Reposted from Meatingplace.com:
Recently, I spent a morning with a country veterinarian. As he checked cattle for their health certificates, we talked about antibiotic use in cattle, sheep, pigs, turkeys and chickens. He’s observed a deeply concerning trend; many sick animals are not being treated with antibiotics because ranchers and farmers are required to keep their animals ABF (antibiotic free) for their large, socially driven corporate customers.
When animals get sick, and many do, just like many kids get sick, they need antibiotics to get better. Most parents would never withhold antibiotics if their child had an infection that a medicine would help cure. That would be cruelly neglectful. Most in ag production would also gladly pay for the antimicrobials to help their animals heal from an infection. 
But over the last few years we’ve seen social paranoia needlessly demonize the right judicious use of antibiotics. Chick-fil-a declared they’ll end antibiotic use in their chickens by 2019. Last week, KFC announced that by the end of 2018 all their chicken will be raised without antibiotics “important to human medicine.” Chipotle, Panera Bread, and Subway have also received wide social media praise for going antibiotic free. Is this a scientifically justifiable reaction?
Since my visit with the veterinarian, I’ve been searching for peer reviewed research which definitively shows that antibiotic use in animals has caused human health problems. Sure, there’s plenty of rhetoric to that effect, but I’ve been surprised to find that the science isn’t backing the hysteria. Where are the studies? Surely if we’re withholding necessary treatment from animals and allowing them to suffer and die, we must have a preponderance of evidence that our decisions are sound. Or not…
There is almost no antibiotic residue found in meat
The USDA conducts a rigorous antibiotic residues testing program on a regular basis, and publishes its findings with collaboration from the FDA, the CDC, the EPA, the USDA Animal and Plant Health Inspection Service (APHIS), the USDA Agricultural Marketing Service (AMS), and the USDA Agricultural Research Service (ARS), who all contribute to the United States National Residue Program (U.S. NRP).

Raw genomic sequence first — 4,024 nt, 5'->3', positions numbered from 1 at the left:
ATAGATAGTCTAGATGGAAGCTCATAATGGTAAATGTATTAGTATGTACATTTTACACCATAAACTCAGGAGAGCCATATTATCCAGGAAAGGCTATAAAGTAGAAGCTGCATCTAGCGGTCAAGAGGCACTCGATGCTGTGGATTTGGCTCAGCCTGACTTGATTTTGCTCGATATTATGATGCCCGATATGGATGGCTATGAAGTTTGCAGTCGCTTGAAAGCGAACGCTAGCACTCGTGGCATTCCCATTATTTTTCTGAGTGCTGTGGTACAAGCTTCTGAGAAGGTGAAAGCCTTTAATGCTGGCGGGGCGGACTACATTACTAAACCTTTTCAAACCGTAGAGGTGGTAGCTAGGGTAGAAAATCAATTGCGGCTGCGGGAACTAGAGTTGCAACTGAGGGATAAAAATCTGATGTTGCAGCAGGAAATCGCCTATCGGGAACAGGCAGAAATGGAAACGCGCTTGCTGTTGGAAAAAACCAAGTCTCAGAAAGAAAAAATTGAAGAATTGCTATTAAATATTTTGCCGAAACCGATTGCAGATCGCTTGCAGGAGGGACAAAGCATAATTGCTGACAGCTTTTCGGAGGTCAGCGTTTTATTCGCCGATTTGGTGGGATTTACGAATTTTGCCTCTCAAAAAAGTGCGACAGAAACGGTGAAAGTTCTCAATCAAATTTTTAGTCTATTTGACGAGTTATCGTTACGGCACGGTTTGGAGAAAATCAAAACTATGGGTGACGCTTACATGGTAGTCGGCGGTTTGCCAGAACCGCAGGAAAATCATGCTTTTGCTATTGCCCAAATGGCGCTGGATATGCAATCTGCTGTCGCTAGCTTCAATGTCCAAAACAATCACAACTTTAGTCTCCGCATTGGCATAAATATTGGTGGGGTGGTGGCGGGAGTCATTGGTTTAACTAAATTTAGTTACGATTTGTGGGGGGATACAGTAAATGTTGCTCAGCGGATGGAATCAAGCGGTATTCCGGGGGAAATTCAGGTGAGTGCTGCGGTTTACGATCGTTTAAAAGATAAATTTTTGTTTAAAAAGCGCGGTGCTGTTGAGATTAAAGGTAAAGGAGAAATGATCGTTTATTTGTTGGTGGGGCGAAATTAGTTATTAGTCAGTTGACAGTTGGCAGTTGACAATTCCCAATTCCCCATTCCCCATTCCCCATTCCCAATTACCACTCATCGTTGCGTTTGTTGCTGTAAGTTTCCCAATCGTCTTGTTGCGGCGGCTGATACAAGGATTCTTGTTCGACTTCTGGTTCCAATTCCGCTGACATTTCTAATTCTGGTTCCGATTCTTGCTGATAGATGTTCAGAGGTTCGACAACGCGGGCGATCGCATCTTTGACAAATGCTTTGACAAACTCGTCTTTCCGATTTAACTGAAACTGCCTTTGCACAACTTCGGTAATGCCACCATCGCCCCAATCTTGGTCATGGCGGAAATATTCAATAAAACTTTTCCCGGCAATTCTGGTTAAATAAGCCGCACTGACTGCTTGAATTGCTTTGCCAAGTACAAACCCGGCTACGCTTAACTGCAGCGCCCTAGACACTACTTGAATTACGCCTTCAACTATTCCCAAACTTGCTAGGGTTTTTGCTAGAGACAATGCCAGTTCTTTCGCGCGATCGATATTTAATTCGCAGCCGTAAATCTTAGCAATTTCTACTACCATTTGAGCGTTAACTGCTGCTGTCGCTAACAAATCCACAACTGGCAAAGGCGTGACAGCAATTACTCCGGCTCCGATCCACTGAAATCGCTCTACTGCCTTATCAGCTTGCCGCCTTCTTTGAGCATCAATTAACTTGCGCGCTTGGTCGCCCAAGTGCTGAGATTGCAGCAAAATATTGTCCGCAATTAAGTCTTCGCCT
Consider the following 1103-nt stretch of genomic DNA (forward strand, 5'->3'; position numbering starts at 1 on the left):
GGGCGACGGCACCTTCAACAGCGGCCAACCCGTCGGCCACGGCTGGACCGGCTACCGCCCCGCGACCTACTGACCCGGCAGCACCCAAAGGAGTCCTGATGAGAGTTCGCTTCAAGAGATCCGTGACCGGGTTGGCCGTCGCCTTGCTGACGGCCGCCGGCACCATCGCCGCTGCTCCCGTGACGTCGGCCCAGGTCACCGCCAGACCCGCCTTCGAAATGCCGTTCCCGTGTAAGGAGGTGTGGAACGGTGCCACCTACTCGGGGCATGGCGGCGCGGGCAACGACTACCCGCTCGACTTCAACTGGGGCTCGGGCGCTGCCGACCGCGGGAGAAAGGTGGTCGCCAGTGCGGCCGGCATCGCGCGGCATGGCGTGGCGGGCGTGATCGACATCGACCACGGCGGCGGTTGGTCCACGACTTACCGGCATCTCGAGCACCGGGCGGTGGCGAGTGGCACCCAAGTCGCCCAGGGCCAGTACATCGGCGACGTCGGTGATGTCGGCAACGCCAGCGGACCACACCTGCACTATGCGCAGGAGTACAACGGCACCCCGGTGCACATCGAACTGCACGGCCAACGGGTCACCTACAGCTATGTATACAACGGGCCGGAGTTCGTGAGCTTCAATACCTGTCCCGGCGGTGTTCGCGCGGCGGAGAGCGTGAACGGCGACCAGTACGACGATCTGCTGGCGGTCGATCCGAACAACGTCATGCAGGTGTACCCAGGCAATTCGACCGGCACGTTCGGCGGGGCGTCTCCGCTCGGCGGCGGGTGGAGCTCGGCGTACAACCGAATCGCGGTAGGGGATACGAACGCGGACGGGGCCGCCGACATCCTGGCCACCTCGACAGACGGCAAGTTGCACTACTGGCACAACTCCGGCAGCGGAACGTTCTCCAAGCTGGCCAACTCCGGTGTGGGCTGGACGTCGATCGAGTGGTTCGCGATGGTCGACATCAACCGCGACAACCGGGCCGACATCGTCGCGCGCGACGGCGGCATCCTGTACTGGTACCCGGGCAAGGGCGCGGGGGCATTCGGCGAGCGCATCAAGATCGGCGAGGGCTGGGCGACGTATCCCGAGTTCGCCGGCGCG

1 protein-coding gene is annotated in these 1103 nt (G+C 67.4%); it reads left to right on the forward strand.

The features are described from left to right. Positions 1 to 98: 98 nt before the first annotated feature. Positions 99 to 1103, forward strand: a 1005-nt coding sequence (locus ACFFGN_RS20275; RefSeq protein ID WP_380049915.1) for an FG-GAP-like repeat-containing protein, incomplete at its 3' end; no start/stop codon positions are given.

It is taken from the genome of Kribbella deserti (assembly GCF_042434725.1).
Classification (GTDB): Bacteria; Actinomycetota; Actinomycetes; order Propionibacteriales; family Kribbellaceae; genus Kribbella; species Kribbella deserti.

In its most recent report, the U.S. NRP found that “Under the domestic scheduled sampling program, in 2014, FSIS [the Food Safety and Inspection Service] collected 6,066 residue samples, from which 12 violative analytes were reported from 10 samples. These 10 samples account for 9 unique carcass violations, which is less than 1 percent of the samples collected.” [0.15 percent]
This demonstrates that the recommended withdrawal periods for antibiotics are being carefully followed and that almost all meat is antibiotic free. That was even before the newly implemented Veterinarian Feed Directive (VFD) that further restricts AB use. Even before the VFD, antibiotic residues were found less and less frequently in meat samples according to U.S. NRP reports.
So where is the hard science, the peer reviewed, demonstrable evidence that has caused this socially driven paranoia about antibiotic resistance caused by meat? Yes, the careless use of antibiotics in humans can cause AB resistance, but there is no evidence that shows the minute amount of antibiotic residue in meat is causing any such human health issues.
Meanwhile, poultry farmers watch thousands of birds die that could’ve lived with the responsible use of antibiotics. Mortality rates in ABF poultry flocks have climbed by 2 percent according to growers I’ve spoken with recently.  By keeping their herds AB free for their customers, cattle and pork producers must cull animals out that get sick and sell them for less or watch them suffer and often die. Veterinarians across the land are reporting that without the judicious use of antibiotics, many animals are needlessly staying sick and dying slow and painful deaths. How is that responsible or socially acceptable?
Big food chains are making big food claims about their ABF programs, but they’re based on the manipulation of unjustified fears rather than sound science. Is it economically or environmentally sustainable to euthanize untold thousands of animals to pacify an unsubstantiated paranoia? Who’s going to answer for the wrongful suffering and senseless growing mortality of untreated animals?
Why isn’t anyone asking these questions on social media?
 


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